Santiago White Beach
Its a public beach with almost 750 meters of fine white sand with a huge expanse of shallow area perfect for swimming. That's difficult to say no to.
While Santiago Beach has a prominent resort there (Santiago Bay Garden Resort), a small quaint place called the Dread House caught our eye.
We ended up renting two rooms there (fan room at Php 500.00 per night). Paul runs the place with his family and on some nights plays reggae music with a small band right on the beach. His brothers have restaurants beside his place, one of which is called Pito's Sutokil and is a favorite among both the locals and the visitors (Pito also have both aircon and fan rooms).
Sunrise in Santiago
Our stay coincided with lowtide every sunrise, and Santiago beach is the kind of place where you actually look forward to waking up early. The feel of the soft sand on bare feet was addicting that I actually spent more time running and savouring the cool breeze than taking pictures.
On one of the mornings we had a special visitor: an adult banded sea krait (locally called "walowalo") making its way back to the water. Poisonous (very!) as it is, the locals did not seem to mind. They said its not an unusual sight. "Respect nature, and it will respect you back", quipped Paul.
Float on a thin piece of wood
If you are looking for an alternative to sitting on the beach, cold beer on one hand, and doing absolutely nothing, Santiago's flat beach and shallow water is perfect for skim boarding. Some of the locals have perfected this lazy day routine consisting of: a few beers, skim board, beers, skim board, doze off, play a few songs on the guitar, repeat until you find something else interesting to do :)I could honestly spend a few days in Santiago beach doing nothing but still enjoy it. But Santiago beach is just one corner of Camotes, and the islands have a few more hidden gems. I hope to share more of Camotes in the next few posts! In the meantime, here are key details that may help you plan a trip to the islands.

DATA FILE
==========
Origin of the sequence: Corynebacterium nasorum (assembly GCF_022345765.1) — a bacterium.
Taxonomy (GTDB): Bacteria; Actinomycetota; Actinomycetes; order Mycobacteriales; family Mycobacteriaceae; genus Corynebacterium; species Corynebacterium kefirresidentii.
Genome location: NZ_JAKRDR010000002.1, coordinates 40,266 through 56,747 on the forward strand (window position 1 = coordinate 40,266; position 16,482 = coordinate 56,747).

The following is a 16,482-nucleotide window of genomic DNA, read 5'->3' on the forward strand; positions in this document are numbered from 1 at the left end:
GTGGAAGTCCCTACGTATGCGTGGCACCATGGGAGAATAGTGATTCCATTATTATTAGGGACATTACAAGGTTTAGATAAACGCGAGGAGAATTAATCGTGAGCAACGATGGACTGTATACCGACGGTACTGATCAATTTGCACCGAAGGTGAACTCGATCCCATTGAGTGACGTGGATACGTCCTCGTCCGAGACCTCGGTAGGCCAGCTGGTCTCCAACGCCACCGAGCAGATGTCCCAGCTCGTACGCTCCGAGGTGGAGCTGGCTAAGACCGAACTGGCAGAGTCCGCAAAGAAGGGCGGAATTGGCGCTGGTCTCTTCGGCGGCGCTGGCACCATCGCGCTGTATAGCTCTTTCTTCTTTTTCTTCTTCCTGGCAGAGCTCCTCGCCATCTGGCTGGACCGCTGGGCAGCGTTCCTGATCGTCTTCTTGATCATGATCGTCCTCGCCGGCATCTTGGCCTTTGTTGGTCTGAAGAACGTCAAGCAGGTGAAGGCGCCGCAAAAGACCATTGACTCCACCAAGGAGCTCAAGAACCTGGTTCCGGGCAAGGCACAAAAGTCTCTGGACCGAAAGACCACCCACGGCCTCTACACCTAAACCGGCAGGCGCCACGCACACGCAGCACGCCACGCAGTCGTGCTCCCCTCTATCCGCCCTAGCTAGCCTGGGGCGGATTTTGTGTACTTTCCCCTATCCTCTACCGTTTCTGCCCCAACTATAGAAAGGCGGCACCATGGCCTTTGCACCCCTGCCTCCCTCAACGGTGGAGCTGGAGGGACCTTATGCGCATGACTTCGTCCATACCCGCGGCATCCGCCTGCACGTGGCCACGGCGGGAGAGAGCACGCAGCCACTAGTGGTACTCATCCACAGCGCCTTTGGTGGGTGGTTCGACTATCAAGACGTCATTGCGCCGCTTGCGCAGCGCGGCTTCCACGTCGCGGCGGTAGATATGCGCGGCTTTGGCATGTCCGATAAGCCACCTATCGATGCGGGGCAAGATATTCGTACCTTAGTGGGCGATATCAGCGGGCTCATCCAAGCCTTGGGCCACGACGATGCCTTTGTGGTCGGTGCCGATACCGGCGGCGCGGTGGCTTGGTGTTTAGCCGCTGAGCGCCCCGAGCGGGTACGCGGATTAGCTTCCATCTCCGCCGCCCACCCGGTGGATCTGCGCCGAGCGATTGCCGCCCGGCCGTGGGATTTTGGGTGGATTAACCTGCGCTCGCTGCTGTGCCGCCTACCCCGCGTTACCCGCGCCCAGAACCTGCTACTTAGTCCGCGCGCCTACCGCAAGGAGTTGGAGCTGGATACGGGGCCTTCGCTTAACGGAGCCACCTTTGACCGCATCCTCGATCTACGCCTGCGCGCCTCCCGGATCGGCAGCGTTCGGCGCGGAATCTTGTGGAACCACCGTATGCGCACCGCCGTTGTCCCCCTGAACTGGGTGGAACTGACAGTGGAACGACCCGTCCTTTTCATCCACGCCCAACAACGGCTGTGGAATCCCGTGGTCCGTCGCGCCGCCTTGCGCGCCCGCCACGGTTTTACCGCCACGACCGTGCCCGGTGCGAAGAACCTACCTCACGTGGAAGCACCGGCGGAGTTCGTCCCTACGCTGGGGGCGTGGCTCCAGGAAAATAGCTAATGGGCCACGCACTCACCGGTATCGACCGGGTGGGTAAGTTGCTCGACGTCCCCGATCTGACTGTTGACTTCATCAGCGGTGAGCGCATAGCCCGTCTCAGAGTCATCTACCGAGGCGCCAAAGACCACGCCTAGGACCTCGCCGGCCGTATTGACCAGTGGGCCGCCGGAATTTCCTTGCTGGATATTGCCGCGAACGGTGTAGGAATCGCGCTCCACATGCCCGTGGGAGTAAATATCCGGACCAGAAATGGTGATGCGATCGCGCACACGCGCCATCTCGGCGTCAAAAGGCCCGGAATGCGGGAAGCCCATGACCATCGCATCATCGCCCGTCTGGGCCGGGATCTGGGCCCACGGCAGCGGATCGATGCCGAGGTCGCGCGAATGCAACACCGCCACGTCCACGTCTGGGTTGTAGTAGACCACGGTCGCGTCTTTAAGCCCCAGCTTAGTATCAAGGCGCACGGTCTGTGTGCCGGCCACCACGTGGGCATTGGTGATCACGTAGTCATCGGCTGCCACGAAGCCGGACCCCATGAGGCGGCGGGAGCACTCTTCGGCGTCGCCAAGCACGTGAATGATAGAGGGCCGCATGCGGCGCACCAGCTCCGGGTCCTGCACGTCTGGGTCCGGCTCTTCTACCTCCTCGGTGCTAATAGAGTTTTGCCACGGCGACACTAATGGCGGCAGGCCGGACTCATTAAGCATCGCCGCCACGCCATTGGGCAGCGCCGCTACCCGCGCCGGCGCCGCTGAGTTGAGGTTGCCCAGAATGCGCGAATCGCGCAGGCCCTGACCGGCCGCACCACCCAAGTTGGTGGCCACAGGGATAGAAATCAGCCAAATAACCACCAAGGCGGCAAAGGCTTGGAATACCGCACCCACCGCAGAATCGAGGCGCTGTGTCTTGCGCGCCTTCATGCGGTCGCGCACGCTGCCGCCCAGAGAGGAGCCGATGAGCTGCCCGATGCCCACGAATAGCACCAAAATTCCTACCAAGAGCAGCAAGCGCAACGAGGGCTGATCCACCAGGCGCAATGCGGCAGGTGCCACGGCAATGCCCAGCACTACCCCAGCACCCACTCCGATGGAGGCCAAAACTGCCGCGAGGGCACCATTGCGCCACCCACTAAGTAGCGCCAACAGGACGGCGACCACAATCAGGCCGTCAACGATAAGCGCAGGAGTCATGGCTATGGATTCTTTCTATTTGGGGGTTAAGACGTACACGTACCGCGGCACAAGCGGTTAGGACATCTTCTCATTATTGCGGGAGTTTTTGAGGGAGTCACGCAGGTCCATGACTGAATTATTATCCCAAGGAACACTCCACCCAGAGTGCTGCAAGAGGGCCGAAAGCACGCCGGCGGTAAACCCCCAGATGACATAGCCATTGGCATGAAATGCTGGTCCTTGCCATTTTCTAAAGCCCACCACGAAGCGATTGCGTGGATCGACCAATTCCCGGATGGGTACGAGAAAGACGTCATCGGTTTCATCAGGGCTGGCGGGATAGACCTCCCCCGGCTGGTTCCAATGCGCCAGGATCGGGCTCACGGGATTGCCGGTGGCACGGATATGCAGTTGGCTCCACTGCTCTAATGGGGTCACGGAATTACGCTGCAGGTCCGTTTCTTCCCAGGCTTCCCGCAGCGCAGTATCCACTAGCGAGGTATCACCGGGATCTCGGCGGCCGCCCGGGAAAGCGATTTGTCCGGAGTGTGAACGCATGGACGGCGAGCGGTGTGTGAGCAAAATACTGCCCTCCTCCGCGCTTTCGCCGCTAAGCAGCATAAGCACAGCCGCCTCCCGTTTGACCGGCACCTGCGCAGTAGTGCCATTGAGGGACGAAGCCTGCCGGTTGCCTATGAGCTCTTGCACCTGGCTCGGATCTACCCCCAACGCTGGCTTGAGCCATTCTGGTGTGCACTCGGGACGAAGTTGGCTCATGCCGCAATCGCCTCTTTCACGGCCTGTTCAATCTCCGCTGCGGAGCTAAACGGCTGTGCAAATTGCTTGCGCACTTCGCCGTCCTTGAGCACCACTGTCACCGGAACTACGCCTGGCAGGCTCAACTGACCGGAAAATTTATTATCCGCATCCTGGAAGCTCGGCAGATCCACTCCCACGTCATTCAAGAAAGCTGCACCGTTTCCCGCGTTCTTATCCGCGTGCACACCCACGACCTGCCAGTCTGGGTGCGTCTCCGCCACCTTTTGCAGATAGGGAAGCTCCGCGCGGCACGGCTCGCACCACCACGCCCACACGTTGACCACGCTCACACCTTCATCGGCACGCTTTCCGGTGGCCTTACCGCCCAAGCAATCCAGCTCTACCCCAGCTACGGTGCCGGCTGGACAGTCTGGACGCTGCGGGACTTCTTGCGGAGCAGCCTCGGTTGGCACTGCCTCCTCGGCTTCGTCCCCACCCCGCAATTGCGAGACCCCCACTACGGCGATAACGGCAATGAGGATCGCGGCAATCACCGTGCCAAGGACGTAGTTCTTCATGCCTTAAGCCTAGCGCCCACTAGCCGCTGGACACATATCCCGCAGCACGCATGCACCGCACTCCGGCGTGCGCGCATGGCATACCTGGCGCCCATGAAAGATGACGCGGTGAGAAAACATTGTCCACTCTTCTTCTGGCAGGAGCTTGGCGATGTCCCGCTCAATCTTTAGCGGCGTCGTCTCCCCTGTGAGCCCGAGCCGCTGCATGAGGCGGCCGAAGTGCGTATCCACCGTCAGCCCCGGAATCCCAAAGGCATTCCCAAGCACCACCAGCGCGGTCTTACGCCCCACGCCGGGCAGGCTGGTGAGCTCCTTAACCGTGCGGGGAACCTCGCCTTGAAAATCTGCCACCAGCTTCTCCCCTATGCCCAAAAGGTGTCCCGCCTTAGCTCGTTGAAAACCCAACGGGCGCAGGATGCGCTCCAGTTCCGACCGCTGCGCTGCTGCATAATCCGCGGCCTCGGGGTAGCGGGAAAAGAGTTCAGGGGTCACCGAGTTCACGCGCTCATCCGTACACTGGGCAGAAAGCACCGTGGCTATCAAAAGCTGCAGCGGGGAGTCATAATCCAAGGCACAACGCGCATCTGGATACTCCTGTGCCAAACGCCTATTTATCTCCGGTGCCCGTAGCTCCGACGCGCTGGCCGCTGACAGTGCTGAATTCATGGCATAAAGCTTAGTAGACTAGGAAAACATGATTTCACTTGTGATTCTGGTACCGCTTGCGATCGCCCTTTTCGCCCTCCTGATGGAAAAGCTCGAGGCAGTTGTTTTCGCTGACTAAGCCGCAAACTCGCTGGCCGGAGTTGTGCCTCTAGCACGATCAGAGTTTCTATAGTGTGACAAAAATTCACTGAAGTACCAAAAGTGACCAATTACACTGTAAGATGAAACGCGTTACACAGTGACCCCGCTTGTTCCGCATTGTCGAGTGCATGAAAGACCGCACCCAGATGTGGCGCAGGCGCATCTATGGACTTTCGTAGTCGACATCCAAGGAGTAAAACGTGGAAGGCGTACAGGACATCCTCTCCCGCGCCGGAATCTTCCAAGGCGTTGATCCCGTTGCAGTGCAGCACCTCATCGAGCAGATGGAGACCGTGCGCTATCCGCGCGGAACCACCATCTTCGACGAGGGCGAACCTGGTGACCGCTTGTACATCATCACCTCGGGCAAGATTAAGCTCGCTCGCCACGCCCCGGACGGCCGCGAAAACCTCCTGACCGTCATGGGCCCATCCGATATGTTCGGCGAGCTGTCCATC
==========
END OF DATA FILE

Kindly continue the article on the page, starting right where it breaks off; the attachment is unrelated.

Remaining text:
- Cebu City to Danao - Catch a bus heading north at Cebu City's North Bus terminal. Ask the bus conductor to drop you off at Danao port (which is just along the main highway). Distance is 30+km, travel time is about 1 hour, fare is Php 40.00
- Danao wharf to Consuelo Wharf - Jomalia Shipping has ferries running the route. Usual departure schedules are (note however that these may change). Terminal fee is Php 5.00 and ferry fare is Php 180.00.
- 5:30 AM
- 8:30 AM
- 12 Noon
- 5:30 PM
- Consuelo Wharf to Santiago Beach - you can hire a motorcycle or "multi-cab" outside the port. Fare is usually Php 50.00 per person
There is a caveat however with the ferry fare. Fixers usually buy many tickets in advance and if you come very close to the departure time, you may end up buying the tickets from them for Php 300.00. Port authorities don't seem to care even if these illegal ticket buying/selling is in plain sight.
Around the island